“Increasingly radical”: Members of the Proud Boys are taking over Miami-Dade GOP leadership roles

Some of the new Republican leaders were charged in connection with the deadly January 6 Capitol riot

By Alex Henderson

Published June 2, 2022 1:27PM (EDT)

The Proud Boys outside the US Capitol in Washington, DC on Wednesday, January 6, 2021. (Amanda Andrade-Rhoades/For The Washington Post via Getty Images)
The Proud Boys outside the US Capitol in Washington, DC on Wednesday, January 6, 2021. (Amanda Andrade-Rhoades/For The Washington Post via Getty Images)

This article originally appeared on AlterNet.

For many years, the Miami-Dade County Republican Party was synonymous with former Florida Gov. Jeb Bush and allies such as GOP strategist Ana Navarro, who is now a CNN pundit and an outspoken Never Trumper. Navarro's husband, Havana-born Al Cárdenas, was another major player.

The Miami-Dade County GOP of the 1990s and 2000s was known for Reagan conservatism, and it attracted a lot of Cuban immigrants. The fact that Bush is a fluent Spanish speaker didn't hurt.

But thanks to the influence of former President Donald Trump and Gov. Ron DeSantis, the Miami-Dade County GOP has taken a much more MAGA and increasingly radical turn in recent years — one that, according to New York Times reporters Patricia Mazzei and Alan Feuer, includes welcoming the violent Proud Boys with open arms.

"The concerted effort by the Proud Boys to join the leadership of the Party — and, in some cases, run for local office — has destabilized and dramatically reshaped the Miami-Dade Republican Party that former Gov. Jeb Bush and others built into a powerhouse nearly four decades ago, transforming it from an archetype of the strait-laced establishment to an organization roiled by internal conflict as it wrestles with forces pulling it to the hard right," Mazzei and Feuer report in an article published on June 2. "The conflict comes at a pivotal moment for Republicans nationally, as primary voters weigh whether to wrench the Party from its extremist elements — or more fully embrace them."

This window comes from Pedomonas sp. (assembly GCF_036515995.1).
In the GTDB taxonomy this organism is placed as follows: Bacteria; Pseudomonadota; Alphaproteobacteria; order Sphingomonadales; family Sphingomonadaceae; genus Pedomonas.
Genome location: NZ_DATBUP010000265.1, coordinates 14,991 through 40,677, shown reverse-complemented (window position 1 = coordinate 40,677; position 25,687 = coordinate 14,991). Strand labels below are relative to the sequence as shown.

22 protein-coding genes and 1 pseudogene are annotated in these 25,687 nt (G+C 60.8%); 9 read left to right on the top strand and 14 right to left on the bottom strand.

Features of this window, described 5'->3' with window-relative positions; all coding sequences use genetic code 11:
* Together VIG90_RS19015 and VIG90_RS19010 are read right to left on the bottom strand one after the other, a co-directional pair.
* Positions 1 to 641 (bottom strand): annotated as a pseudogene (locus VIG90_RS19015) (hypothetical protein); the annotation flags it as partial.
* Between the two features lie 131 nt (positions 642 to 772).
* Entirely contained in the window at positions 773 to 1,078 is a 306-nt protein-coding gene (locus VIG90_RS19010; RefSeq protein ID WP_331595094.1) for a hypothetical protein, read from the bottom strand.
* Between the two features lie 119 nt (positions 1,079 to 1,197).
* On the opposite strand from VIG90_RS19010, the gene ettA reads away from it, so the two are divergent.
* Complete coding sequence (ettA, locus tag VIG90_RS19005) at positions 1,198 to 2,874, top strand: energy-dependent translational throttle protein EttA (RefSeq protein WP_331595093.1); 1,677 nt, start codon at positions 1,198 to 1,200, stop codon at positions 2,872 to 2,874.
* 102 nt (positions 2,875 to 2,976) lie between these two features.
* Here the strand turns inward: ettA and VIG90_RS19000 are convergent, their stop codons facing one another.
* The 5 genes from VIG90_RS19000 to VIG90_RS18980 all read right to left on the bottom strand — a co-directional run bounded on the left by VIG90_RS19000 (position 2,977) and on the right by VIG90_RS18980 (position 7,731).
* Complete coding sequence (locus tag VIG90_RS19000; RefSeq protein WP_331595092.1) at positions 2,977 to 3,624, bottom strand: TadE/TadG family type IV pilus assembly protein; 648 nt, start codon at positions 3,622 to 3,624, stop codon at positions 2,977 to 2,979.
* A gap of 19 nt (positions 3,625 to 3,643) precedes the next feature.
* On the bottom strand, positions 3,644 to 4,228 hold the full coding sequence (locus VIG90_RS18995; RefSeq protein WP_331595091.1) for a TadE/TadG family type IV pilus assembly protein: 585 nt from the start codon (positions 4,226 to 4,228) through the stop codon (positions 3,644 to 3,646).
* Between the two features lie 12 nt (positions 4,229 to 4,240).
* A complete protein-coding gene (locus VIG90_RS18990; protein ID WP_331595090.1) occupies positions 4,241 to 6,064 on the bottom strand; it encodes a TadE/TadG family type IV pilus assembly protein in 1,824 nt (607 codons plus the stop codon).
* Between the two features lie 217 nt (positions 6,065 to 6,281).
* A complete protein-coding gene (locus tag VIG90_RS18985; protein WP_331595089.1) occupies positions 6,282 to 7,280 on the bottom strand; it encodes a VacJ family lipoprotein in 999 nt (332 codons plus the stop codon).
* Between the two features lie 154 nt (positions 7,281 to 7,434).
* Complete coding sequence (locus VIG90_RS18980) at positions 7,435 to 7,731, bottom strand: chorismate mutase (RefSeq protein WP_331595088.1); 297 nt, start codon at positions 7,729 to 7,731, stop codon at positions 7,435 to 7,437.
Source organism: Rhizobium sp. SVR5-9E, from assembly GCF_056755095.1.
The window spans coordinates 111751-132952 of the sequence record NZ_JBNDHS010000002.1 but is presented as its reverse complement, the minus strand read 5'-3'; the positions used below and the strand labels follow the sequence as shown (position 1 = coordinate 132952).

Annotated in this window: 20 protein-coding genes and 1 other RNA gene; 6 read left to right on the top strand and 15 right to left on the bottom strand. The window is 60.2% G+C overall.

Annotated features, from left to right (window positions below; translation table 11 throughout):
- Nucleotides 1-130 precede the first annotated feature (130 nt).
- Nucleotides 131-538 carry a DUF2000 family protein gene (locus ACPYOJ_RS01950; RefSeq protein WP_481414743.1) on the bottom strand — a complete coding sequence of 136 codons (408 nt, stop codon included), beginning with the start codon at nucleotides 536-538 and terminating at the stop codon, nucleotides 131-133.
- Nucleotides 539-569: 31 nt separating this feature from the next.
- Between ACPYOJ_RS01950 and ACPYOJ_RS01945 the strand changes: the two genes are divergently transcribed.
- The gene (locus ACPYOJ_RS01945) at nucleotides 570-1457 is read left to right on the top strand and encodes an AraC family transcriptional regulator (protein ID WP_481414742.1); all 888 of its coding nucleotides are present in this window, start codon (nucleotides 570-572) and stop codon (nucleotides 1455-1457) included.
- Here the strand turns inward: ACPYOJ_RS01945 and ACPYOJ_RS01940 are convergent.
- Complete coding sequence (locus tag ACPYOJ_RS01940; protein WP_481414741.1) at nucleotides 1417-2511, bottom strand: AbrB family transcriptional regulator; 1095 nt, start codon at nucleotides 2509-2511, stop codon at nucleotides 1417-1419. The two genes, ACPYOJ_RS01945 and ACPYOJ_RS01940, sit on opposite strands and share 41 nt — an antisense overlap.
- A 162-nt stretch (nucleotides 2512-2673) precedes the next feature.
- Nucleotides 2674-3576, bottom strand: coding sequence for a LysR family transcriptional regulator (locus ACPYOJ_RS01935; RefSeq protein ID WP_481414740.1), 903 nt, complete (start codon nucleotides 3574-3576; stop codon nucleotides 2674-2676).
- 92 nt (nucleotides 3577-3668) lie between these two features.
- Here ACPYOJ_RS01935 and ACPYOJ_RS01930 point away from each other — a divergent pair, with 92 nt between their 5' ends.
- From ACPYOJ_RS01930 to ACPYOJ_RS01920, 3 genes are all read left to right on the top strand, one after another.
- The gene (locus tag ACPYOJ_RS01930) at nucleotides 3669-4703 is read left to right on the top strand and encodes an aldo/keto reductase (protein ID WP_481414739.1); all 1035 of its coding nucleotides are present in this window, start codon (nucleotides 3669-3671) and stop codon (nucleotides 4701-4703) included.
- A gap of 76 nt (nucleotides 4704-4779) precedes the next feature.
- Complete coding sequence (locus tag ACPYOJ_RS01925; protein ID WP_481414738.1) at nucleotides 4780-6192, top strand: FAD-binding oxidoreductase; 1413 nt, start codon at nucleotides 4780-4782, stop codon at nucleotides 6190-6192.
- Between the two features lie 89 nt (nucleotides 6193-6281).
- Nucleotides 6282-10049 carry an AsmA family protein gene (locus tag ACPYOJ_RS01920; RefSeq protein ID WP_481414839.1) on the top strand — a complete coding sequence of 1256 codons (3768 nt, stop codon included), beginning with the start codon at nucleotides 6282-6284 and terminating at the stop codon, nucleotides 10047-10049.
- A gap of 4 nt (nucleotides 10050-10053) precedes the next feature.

The Times reporters note that "at least a half-dozen current and former Proud Boys" have "secured seats on the Miami-Dade Republican Executive Committee, seeking to influence local politics from the inside" —and that includes some Floridians facing criminal charges in connection with the January 6, 2021 attack on the U.S. Capitol Building.

"Gilbert Fonticoba has been charged with obstructing Congress," Mazzei and Feuer observe. "Gabriel Garcia, a former Army captain who says he has left the group, has been charged with interfering with law enforcement officers during the civil disorder on January 6, 2021."

The reporters point out that after the attack on the U.S. Capitol Building, the Proud Boys "dissolved" their "national leadership" and "encouraged chapters to get involved in local issues."

Mazzei and Feuer explain, "The Proud Boys' encroachments into the Miami-Dade Republican Party are, by far, the group's largest political success…. Such a rightward shift mirrors the evolution of state and national Republicans but is remarkable for Miami-Dade, Florida's most populous county, which Democratic presidential candidates have won since 1992. Republicans vastly improved their showing in 2020, a swing that has soured Democrats' prospects."


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